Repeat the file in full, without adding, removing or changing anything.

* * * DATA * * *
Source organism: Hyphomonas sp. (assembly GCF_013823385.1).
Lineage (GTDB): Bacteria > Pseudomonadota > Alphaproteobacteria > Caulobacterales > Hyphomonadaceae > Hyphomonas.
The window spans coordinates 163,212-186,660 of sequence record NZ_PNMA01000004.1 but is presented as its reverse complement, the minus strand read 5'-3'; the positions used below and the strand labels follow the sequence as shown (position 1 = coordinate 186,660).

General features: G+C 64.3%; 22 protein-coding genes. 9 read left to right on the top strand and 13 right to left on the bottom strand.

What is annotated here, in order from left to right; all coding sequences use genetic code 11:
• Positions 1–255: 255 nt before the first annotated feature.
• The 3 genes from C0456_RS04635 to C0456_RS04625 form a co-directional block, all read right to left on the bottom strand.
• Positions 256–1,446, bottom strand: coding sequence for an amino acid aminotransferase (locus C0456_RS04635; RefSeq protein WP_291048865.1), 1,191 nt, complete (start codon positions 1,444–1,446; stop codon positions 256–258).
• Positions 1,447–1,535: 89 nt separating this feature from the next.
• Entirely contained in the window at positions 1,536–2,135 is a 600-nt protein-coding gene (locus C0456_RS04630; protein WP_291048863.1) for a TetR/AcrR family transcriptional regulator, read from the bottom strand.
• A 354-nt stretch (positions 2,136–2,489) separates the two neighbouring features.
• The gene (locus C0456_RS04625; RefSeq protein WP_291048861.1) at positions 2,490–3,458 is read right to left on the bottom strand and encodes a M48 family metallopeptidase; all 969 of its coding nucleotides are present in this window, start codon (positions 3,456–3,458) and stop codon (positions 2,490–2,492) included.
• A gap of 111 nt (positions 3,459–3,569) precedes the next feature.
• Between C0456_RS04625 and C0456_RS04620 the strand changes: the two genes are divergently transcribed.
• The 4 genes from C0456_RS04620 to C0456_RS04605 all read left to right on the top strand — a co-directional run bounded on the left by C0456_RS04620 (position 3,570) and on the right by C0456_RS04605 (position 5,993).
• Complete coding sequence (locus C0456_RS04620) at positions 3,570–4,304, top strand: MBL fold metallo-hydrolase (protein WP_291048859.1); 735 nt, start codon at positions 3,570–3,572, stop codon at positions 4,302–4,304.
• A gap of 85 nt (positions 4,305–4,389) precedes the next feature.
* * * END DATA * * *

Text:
Source organism: Hyphomonas sp. (assembly GCF_013823385.1).
Lineage (GTDB): Bacteria > Pseudomonadota > Alphaproteobacteria > Caulobacterales > Hyphomonadaceae > Hyphomonas.
The window spans coordinates 163,212-186,660 of sequence record NZ_PNMA01000004.1 but is presented as its reverse complement, the minus strand read 5'-3'; the positions used below and the strand labels follow the sequence as shown (position 1 = coordinate 186,660).

General features: G+C 64.3%; 22 protein-coding genes. 9 read left to right on the top strand and 13 right to left on the bottom strand.

What is annotated here, in order from left to right; all coding sequences use genetic code 11:
• Positions 1–255: 255 nt before the first annotated feature.
• The 3 genes from C0456_RS04635 to C0456_RS04625 form a co-directional block, all read right to left on the bottom strand.
• Positions 256–1,446, bottom strand: coding sequence for an amino acid aminotransferase (locus C0456_RS04635; RefSeq protein WP_291048865.1), 1,191 nt, complete (start codon positions 1,444–1,446; stop codon positions 256–258).
• Positions 1,447–1,535: 89 nt separating this feature from the next.
• Entirely contained in the window at positions 1,536–2,135 is a 600-nt protein-coding gene (locus C0456_RS04630; protein WP_291048863.1) for a TetR/AcrR family transcriptional regulator, read from the bottom strand.
• A 354-nt stretch (positions 2,136–2,489) separates the two neighbouring features.
• The gene (locus C0456_RS04625; RefSeq protein WP_291048861.1) at positions 2,490–3,458 is read right to left on the bottom strand and encodes a M48 family metallopeptidase; all 969 of its coding nucleotides are present in this window, start codon (positions 3,456–3,458) and stop codon (positions 2,490–2,492) included.
• A gap of 111 nt (positions 3,459–3,569) precedes the next feature.
• Between C0456_RS04625 and C0456_RS04620 the strand changes: the two genes are divergently transcribed.
• The 4 genes from C0456_RS04620 to C0456_RS04605 all read left to right on the top strand — a co-directional run bounded on the left by C0456_RS04620 (position 3,570) and on the right by C0456_RS04605 (position 5,993).
• Complete coding sequence (locus C0456_RS04620) at positions 3,570–4,304, top strand: MBL fold metallo-hydrolase (protein WP_291048859.1); 735 nt, start codon at positions 3,570–3,572, stop codon at positions 4,302–4,304.
• A gap of 85 nt (positions 4,305–4,389) precedes the next feature.